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Sen. Alan Olson, R-Roundup, sponsored the two referendums that will ask Montana voters to make major changes in the way they elect their leaders. (Photo by Amy R. Sisk/Community News Service.)

Sen. Alan Olson, R-Roundup, sponsored the two referendums that will ask Montana voters to make major changes in the way they elect their leaders. (Photo by Amy R. Sisk/Community News Service.)

By Amy R. Sisk
Community News Service
University of Montana School of Journalism

HELENA – Come 2014, it’s up to voters to decide the fate of Montana’s primary election system and late voter registration date.

The Montana House and Senate cleared two referendums last week that could change the state’s voting laws. The measures passed largely along party lines, with Republicans voting in favor.

Senate Bills 408 and 405 are the same proposals that led Senate Democrats to pound on their desks and shout at the Republican Senate president earlier this month as they sought to halt legislation’s passage.

The first of those measures, SB 408, would establish a “top-two” primary in Montana elections. Under such a system, voters would not have to choose which party’s primary ballot to fill out; rather, they would receive a single ballot and could vote for candidates from any party. The two people receiving the most votes – regardless of party affiliation – would advance to the general election.

The bill’s sponsor, Sen. Alan Olson, R-Roundup, said his proposal ensures that the winning candidate receives most of a district’s overall vote.

“I won my seat with 42 percent of the vote,” he told the House State Administration Committee. “So that means that 58 percent of the people who voted didn’t vote for me. I kind of wonder sometimes if that’s fair.”

In a similar sentiment, Jeff Laszloffy of Laurel, a former state legislator and anti-abortion activist, stressed that elected officials must reflect the people they represent.

“We cannot have a minority viewpoint represented as a majority viewpoint in the Legislature,” he said.

While some people praise the top-two system, others see cause for concern, especially in races with a large number of candidates from one party.

Pam Walzer, a polling place manager from Missoula, described a situation where the two Democratic candidates could advance to the general election because Republican voters split their votes among the four Republicans running. The current system, by contrast, allows one Republican and one Democrat to face off in the general election.

“Instead of people being able to vote for their party preference, the party will determine who is the one best candidate to move forward,” she said. “They won’t be able to risk having a large primary.”

Others debated the political undertones of the bill. Democrats said the proposal would kill third parties, whose candidates are unlikely to place among the top two.

Specifically, they said it would diminish the Libertarian Party’s influence. People familiar with Montana’s 2012 U.S. Senate race credit Democratic Sen. Jon Tester’s victory over former Republican Congressman Denny Rehberg in part to the Libertarian vote.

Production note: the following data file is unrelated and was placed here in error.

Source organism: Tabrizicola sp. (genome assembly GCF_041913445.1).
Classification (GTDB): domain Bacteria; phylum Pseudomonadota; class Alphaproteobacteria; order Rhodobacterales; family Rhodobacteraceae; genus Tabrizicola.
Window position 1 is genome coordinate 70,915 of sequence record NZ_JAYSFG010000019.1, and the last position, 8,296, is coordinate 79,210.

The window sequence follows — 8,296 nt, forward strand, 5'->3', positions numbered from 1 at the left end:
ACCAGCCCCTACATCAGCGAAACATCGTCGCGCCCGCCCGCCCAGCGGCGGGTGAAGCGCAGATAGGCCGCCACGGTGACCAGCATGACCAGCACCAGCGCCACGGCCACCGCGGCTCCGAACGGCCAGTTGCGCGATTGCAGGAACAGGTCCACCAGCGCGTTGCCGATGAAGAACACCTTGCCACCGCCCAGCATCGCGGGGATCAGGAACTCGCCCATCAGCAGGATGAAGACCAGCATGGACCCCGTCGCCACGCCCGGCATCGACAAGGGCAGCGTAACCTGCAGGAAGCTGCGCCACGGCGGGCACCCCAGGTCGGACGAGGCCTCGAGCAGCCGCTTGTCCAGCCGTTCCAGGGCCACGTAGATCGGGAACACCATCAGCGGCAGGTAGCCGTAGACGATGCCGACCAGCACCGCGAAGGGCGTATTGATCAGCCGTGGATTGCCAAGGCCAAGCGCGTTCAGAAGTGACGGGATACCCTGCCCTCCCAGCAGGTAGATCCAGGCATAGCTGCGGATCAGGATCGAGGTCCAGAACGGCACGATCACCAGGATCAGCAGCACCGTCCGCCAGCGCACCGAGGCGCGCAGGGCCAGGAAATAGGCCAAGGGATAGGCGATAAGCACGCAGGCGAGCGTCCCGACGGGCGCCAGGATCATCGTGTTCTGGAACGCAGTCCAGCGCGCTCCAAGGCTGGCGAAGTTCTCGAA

University of Montana political science professor James Lopach said Tester would have lost the race had Democratic strategists not turned the Libertarian vote away from Rehberg and to Libertarian Party candidate Dan Cox.

Partisan motives aside, Lopach said the new system could ease deadlock in Helena by encouraging more moderate candidates to run for office.

He explained that under the new system, the size of the electorate would double because people would no longer have to choose either a straight Democratic or Republican ticket.

“You know that if you want to get elected, you can’t just direct your message to the left wing or the right wing of the party,” he said. “You have to direct it to the middle.”

If enacted, Montana would become the second state behind Washington to hold top-two primaries.

Lopach said it’s likely the new system would be challenged in court, although he noted the U.S. Supreme Court upheld Washington’s law in 2008. The court refused to consider an appeal in October 2012.

Likewise, he said SB 405 could face litigation. If voters approve the measure in 2014, they could no longer register to vote on the same day as the election. The last possible day to register would be the Friday before Election Day.

Republicans argue that eliminating same-day voter registration would ease the burden on election workers and voters who wait in long lines at polling places.

Olson, the sponsor of SB 405, said voters should take it upon themselves to register before the election and not wait until the last minute.

“The people of Montana do have the right to show up and vote, but with that vote comes responsibility,” he said.

Democrats argued the bill would disenfranchise voters and leave zero room to correct registration errors.

“Anytime we’re making it more difficult for Montanans to vote, it’s a sad day in Montana,” Democratic Gov. Steve Bullock told reporters last week. “We should be doing everything we can to make sure that every Montanan can vote – not doing everything we can to prevent them from voting.”

Since same-day voter registration went into effect in 2006, more than 28,000 people in Montana have registered on Election Day.

A separate bill to end same-day voter registration awaits the governor’s signature. If the governor vetoes it, SB 405 will go to the voters’ approval in 2014.

Reporter Amy Sisk can be reached at amy.sisk@umontana.edu. Follow @amyrsisk on Twitter for the latest from the Capitol.

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